Staff Bio

Karen Hacker, MD, MPH

National Center for Chronic Disease Prevention and Health Promotion

Dr. Hacker leads CDC's National Center for Chronic Disease Prevention and Health Promotion, setting the strategic direction for the center's portfolio, which focuses on surveillance and epidemiology, policy and environmental improvements, health care system collaboration, and links between community and clinical services.

Karen Hacker
Karen Hacker

Role at CDC

Karen Hacker, MD, MPH, is the director of CDC's National Center for Chronic Disease Prevention and Health Promotion (NCCDPHP), a position she assumed in August 2019. NCCDPHP has an annual budget of more than $1.4 billion and more than 1,000 staff members dedicated to preventing chronic diseases and promoting health across the life span.

Dr. Hacker leads an executive team that sets the strategic direction for the center’s portfolio, which focuses on:

  • Surveillance and epidemiology to move data into action.
  • Policy and environmental improvements to support health and healthy behaviors.
  • Health care system collaboration to strengthen delivery of preventive services.
  • Links between community and clinical services to improve self-management of chronic conditions and enhance quality of life.

Previous experience

From 2013 to 2019, Dr. Hacker served as director of the Allegheny County Health Department in Pennsylvania, where she was responsible for 1.2 million residents in 130 municipalities, including Pittsburgh. Under her leadership, the department achieved national public health accreditation in 2017. Dr. Hacker also launched the Live Well Allegheny initiative, aimed at reducing cigarette smoking, obesity, and physical inactivity.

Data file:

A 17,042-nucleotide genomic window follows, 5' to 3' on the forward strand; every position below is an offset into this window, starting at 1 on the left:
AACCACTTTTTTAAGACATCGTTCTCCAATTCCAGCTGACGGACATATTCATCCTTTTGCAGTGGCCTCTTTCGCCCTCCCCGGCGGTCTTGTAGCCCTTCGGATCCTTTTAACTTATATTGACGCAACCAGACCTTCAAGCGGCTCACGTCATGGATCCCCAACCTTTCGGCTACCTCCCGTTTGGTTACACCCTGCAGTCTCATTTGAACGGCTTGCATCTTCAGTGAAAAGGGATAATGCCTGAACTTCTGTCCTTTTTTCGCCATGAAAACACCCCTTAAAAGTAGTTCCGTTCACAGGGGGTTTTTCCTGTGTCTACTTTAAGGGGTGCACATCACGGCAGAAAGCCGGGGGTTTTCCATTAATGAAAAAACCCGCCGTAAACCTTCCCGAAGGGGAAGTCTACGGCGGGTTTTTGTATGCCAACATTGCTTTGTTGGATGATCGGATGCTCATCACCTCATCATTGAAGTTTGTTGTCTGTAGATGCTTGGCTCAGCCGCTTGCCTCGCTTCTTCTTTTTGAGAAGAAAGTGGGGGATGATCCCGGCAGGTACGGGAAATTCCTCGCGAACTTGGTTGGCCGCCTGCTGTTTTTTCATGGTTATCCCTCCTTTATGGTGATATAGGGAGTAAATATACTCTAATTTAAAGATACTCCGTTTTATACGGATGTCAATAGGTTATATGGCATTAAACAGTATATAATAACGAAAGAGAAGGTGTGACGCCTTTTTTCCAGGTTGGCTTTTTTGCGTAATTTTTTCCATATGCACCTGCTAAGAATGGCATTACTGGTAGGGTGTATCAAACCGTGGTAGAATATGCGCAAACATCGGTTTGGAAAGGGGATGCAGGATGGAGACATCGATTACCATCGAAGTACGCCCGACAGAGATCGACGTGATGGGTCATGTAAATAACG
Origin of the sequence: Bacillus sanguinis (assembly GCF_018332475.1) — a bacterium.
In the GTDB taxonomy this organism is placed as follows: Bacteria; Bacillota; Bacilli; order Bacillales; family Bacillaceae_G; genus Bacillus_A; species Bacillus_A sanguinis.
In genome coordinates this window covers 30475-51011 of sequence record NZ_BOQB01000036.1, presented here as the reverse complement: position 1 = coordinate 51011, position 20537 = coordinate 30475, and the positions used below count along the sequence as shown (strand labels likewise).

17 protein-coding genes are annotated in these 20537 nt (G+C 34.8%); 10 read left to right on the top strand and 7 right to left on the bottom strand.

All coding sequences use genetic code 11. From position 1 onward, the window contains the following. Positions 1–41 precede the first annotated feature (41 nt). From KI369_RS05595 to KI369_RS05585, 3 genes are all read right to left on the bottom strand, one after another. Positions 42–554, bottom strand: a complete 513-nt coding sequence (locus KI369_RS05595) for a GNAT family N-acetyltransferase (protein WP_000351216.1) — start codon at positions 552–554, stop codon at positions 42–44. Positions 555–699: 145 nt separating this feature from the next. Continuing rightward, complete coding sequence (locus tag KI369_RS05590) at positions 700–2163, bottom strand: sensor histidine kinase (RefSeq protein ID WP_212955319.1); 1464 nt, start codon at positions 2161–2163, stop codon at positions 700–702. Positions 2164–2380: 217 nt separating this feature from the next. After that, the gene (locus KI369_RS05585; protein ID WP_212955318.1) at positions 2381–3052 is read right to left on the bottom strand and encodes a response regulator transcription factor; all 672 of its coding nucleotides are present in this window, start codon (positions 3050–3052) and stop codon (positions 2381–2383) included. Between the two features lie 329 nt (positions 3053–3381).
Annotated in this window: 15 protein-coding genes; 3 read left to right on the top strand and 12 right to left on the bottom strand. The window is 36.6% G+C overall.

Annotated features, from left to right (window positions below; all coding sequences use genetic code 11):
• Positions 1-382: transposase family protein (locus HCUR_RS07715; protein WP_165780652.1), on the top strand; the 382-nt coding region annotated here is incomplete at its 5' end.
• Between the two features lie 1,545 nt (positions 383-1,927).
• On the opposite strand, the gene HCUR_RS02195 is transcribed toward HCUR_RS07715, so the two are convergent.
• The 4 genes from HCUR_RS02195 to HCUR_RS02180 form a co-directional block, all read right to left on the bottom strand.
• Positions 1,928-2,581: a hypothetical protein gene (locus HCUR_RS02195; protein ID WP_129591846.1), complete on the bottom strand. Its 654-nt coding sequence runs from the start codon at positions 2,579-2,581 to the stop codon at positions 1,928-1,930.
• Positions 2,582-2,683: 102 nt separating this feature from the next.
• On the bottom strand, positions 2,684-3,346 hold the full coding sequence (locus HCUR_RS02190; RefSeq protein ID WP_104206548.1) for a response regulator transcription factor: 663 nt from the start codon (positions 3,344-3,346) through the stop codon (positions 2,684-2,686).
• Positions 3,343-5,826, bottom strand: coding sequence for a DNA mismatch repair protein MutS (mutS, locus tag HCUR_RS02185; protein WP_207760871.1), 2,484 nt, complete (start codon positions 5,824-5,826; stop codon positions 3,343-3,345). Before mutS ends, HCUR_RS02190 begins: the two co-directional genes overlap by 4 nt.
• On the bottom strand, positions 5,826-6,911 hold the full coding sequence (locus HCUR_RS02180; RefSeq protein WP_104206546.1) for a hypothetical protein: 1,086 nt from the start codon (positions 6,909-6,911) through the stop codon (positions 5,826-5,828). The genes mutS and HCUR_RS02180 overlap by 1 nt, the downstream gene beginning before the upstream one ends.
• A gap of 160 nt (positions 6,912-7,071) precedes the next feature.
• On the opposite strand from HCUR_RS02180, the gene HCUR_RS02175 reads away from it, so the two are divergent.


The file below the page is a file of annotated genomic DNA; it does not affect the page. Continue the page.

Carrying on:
Previously, Dr. Hacker was the senior medical director for Public and Community Health at the Cambridge Health Alliance in Massachusetts. Between 2002 and 2013, she held a variety of leadership roles at the Cambridge Public Health Department and the Institute for Community Health (both part of the Cambridge Health Alliance).

Dr. Hacker served as Interim chief public health officer (2006 to 2007) and medical director for the Cambridge Public Health Departments (2004 to 2013) and as executive director of the Institute for Community Health (2002 to 2013). She also spent several years working for the Boston Public Health Commission, with a focus on adolescent health, serving as division director for Child and Adolescent Health (1999 to 2002), director of Adolescent and School Services (1992 to 1999), and director of Adolescent Services (1989 to 1992).

As an expert in community-based participatory research (CBPR), Dr. Hacker served as the director of the CBPR program of the Harvard Clinical and Translational Science Award Initiative (Harvard Catalyst). She wrote Community-Based Participatory Action Research, a widely used academic text, and taught a course on the topic at the Harvard T.H. Chan School of Public Health. As the executive director of the Institute for Community Health, she designed, led, and published on numerous community participatory health projects. She has published over 100 peer-reviewed articles on a wide variety of topics, including chronic disease, adolescent health and school-based health centers, obesity, substance use, and health policy.


Dr. Hacker received her BA from Yale University, her MD from Northwestern University School of Medicine, and her MPH with honors from Boston University School of Public Health. She completed her internship and residency training in primary care internal medicine at Boston City Hospital, followed by an adolescent medicine fellowship at Children’s Hospital in Los Angeles. She is board-certified in internal medicine and has served as an associate professor at Harvard Medical School (2010 to 2015) and at Harvard School of Public Health (2012 to 2015), and a visiting professor in the Graduate School of Public Health and clinical professor in the School of Medicine at the University of Pittsburgh. She is currently an adjunct professor at the Emory School of Medicine and at Morehouse School of Medicine.